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The French Connection

Selling arms to all the wrong people.

11:00 PM, Mar 4, 2008 • By REUBEN F. JOHNSON
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INDIA IS ONE OF THE MOST important customers for two of the world's major arms producers: France and Russia. Both nations have recently had fairly good success in this market and are competing there along with four other U.S. and European suppliers for a large export contract for fighter aircraft.

Russia's record in India as of late has not been stellar, but for all of their mistakes the arms brokers in Moscow have been smart enough to realize the cardinal rule of success in this huge market: you cannot sell to India and Pakistan at the same time. Unfortunately for firms like Dassault Aviation SA, officials in Paris have not yet learned this lesson. It may be the costliest mistake--both financially and diplomatically--since the fracas over French opposition to the U.S. invasion of Iraq.

Tales about Russia's state arms export agency, Rosoboronexport (ROE), and its predecessor organizations managing to do more to prevent arms exports by Russia's defense industry than to promote them have been legion in post-Soviet Russia. Like any other export product that generates large amounts of hard currency (gold, caviar, diamonds, sable furs, natural gas) the foreign sale of weaponry has been tightly controlled so that the profits all ends up in the hands of a select few.

But this cabal of former (and active) intelligence officers and ex-military officials generally receives poor marks from many in the Russian defense industry and is credited with little more than the capacity to line their own pockets. One of the 1990s arms export organizations that ROE was born out of was called Rosvooruzheniye, which is a combination of two words that meant "Russian armaments." Russian defense industry officials almost immediately began referring to the employees of this organization as "Rosvori," which sounded like a catchy little abbreviation of the agency's name, but actually meant "Russian thieves."

Not surprisingly, some of the high-profile contracts that ROE previously signed with one of Russia's most important customers, India, are now in deep trouble--behind schedule and way over budget. Officials in New Delhi now talk more often about "diversifying their supplier" base, which is an oblique way of saying they are fed up and want to find another nation besides Russia from which to purchase arms.

In theory, French industry should be best positioned to benefit from ROE fumbling the ball in India. France has already sold submarines, fighter aircraft, and a host of other weapon systems to New Delhi, making it one of the top three sellers of defense exports to the subcontinent.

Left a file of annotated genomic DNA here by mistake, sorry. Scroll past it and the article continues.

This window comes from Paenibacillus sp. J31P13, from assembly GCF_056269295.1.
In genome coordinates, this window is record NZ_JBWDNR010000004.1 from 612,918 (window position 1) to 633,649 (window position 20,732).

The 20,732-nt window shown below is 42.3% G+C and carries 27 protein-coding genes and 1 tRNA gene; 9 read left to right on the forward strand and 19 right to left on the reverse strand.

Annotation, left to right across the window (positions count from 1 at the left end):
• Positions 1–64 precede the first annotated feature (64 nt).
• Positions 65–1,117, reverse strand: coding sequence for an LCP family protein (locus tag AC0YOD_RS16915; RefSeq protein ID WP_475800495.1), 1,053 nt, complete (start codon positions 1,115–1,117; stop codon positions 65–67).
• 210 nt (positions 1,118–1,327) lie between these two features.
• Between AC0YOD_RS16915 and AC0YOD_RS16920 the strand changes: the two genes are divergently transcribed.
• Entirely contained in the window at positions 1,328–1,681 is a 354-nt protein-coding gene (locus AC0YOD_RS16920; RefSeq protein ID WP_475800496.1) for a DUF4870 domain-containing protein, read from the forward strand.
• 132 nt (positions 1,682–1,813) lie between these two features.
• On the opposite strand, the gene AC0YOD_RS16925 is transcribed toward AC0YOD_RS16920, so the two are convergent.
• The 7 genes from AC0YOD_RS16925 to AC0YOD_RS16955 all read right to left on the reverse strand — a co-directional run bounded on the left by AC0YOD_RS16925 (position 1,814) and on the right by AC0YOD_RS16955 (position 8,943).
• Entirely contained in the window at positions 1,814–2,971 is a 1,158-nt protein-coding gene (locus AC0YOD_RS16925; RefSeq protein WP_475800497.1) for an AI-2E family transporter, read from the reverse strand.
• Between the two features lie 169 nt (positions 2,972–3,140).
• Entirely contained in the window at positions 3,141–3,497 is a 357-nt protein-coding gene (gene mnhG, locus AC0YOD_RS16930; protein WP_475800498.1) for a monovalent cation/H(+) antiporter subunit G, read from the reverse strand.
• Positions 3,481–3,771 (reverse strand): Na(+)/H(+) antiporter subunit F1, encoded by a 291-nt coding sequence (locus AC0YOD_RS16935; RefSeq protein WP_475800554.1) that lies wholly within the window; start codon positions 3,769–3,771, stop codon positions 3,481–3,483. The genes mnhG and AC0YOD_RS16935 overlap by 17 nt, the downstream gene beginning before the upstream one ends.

Like ROE in Russia, France's Délégation Générale pour l'Armement (DGA) is the state agency responsible for regulating and promoting defense exports. But, DGA is, in theory, an agency that is quite a bit more professional in its orientation than its Russian counterpart. The function of DGA is to offer "packages" of weapon systems from several arms producers to create synergies that would not be possible if the individual French defense firms were all marketing the materiel independently.

However, real-world practice has turned out to be quite different. When asked if DGA has at times been as counterproductive to industry's efforts at selling abroad as Rosoboronexport (ROE) has been to Russian defense firms, several French company representatives replied "that is not an entirely inaccurate or bad analogy."

Dassault Aviation SA, producers of several generations of the Mirage-series of fighter aircraft, have probably suffered more than others in this regard, having been roundly frustrated in their efforts to sell the firm's next-generation Rafale omnirole fighter abroad. Last year the company saw defeat snatched from the jaws of victory in Morocco, where the sale of the Rafale had been thought to be a foregone conclusion.

In what appears to have been a classic case of the left hand not being aware of what the right hand is doing, DGA made one of its packaged offers to Morocco, which included two frigates and 18 Rafale fighters.

Unfortunately, DGA forgot to inform Dassault and its industry partners that it had tendered the offer to the Moroccans. Dassault, et. al. only learned of the DGA offer when they made their own proposal to Morocco for 18 Rafales some weeks later. They then discovered that DGA's proposal was €500 million less than what the standard kitted out complement for this number of aircraft should be.